“So I can confirm that we will legislate for sexual and sadistic murderers to carry a full lifetime with no prospect of release. 

“We are going to change this country and that means life means life. Now that shouldn't be a controversial position. The vast majority of hard working people agree with it."

Sunak added that he believed "virtue signaling has replaced common sense" in policing and that police needed to be tougher on any form of crime and antisocial behaviour.

"That's why we now have record numbers of police officers and every crime should be investigated," he said.

"Our streets will be safer, our communities more secure. No one should be afraid to walk home alone at night."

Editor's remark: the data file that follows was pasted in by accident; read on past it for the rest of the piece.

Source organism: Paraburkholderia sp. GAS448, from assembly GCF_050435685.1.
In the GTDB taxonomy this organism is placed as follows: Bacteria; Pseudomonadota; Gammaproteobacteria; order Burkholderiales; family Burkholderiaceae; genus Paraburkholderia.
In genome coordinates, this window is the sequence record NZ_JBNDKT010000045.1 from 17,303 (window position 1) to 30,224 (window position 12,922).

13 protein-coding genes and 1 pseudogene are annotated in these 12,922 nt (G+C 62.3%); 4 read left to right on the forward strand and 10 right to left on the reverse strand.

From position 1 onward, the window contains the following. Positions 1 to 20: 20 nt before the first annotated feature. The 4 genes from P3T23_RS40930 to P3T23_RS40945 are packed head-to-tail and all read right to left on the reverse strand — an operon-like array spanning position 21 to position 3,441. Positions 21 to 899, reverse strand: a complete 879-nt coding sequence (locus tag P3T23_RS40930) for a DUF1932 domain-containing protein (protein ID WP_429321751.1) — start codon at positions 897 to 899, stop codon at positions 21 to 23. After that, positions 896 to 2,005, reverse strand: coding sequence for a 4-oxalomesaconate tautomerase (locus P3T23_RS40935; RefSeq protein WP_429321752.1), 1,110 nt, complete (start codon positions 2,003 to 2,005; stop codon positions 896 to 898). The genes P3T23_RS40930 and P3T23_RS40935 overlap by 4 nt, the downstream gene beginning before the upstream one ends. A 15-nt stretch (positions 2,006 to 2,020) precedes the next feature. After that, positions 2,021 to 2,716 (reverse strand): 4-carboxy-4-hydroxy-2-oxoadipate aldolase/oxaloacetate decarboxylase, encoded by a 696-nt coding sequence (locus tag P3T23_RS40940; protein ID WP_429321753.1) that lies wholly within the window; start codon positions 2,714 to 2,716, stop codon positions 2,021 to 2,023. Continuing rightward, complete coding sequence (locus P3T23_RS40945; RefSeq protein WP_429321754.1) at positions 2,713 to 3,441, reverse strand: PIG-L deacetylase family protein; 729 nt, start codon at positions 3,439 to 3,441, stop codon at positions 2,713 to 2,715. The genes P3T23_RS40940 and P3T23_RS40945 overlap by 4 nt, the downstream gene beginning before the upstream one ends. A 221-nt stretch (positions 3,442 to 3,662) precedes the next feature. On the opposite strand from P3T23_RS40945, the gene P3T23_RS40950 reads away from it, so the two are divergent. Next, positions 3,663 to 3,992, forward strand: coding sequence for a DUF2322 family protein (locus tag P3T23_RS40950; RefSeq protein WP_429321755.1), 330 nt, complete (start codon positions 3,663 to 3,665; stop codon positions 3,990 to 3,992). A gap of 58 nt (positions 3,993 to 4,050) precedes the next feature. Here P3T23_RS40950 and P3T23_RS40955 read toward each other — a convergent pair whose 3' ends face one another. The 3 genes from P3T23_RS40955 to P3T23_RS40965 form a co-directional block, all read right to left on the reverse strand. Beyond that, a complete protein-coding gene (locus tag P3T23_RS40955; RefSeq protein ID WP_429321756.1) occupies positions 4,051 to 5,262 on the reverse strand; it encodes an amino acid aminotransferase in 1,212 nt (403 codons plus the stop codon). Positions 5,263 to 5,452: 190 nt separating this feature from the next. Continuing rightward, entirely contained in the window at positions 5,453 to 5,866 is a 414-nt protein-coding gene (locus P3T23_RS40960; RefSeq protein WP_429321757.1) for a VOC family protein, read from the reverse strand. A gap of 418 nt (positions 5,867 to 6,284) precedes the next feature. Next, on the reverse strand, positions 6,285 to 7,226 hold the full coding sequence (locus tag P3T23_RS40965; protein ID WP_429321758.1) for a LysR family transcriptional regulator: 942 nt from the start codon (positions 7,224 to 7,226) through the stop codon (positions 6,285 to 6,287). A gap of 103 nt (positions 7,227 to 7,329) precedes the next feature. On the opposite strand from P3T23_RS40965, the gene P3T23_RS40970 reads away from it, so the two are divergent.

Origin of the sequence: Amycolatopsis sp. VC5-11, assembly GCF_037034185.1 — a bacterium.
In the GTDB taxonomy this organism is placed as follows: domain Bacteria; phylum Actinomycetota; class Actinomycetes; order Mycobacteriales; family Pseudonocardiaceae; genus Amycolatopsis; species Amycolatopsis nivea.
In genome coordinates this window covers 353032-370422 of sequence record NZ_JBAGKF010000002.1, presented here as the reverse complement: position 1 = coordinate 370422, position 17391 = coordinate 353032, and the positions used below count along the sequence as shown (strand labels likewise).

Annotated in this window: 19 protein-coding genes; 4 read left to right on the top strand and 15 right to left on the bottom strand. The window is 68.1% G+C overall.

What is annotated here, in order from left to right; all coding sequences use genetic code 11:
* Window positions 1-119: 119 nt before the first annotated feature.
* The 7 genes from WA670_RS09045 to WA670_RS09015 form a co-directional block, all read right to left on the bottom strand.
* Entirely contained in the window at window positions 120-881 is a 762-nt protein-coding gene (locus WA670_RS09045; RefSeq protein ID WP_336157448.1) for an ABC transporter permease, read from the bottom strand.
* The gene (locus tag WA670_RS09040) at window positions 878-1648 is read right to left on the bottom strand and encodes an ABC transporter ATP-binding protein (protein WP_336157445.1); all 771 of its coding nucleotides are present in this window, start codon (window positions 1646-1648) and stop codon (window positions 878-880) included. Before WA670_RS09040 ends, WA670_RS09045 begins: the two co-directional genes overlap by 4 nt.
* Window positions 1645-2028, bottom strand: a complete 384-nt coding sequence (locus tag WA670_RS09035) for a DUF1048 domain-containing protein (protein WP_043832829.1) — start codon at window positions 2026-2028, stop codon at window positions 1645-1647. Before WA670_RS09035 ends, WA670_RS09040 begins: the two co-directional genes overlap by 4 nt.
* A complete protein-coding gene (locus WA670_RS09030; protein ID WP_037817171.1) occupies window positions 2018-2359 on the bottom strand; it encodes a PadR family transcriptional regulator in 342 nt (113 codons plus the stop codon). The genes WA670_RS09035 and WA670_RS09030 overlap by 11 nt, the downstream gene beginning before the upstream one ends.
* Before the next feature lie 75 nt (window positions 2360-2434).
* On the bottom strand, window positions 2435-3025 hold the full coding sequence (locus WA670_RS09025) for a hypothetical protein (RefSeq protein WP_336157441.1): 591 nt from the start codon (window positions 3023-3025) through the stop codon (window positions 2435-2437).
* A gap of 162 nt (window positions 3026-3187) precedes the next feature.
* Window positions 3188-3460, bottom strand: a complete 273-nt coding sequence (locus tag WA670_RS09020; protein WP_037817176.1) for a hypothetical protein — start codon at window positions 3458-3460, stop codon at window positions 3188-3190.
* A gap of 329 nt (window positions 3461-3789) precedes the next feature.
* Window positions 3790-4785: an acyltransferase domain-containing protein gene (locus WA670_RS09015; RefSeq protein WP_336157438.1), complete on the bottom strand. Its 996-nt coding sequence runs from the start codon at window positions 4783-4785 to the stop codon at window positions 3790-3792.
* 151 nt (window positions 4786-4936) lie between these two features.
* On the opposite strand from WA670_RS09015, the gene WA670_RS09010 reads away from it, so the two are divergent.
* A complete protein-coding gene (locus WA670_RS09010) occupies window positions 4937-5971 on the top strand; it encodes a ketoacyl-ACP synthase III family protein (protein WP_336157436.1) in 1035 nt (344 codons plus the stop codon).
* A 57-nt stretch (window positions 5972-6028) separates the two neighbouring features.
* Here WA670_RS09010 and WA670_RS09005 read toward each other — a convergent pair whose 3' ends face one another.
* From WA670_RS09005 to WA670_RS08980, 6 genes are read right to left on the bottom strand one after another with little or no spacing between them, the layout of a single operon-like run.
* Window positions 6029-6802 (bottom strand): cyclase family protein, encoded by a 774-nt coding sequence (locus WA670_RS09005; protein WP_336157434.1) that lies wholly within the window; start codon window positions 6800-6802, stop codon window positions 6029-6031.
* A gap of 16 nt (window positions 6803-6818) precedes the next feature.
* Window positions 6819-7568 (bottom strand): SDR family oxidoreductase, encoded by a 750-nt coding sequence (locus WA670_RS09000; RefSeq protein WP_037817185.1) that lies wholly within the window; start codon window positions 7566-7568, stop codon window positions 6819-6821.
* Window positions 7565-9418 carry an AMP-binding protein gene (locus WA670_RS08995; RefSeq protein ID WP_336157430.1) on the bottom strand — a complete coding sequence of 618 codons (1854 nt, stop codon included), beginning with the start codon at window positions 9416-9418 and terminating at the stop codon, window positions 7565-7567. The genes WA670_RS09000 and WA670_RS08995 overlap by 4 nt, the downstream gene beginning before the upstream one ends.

Tightening welfare rules

The government will change welfare system rules to encourage people into work (Alamy)

Sunak confirmed that the government will reform the welfare system by tightening rules on work capability assessments. 

He argued that taxpayers were having to “pick up the bill” for those deemed unfit to work.

“In 2011, one in five of those doing a work capability assessment were deemed unfit to work,” he said.

“But the latest figure now stands at 65 per cent. Are people three times sicker today than they were a decade ago? No, of course not.

“It's not good for our economy, it's not fair on taxpayers who have to pick up the bill and it's a tragedy for those two million people being written off.

“I refuse to accept this and that is why we are going to change the rules so that those who can work do work.”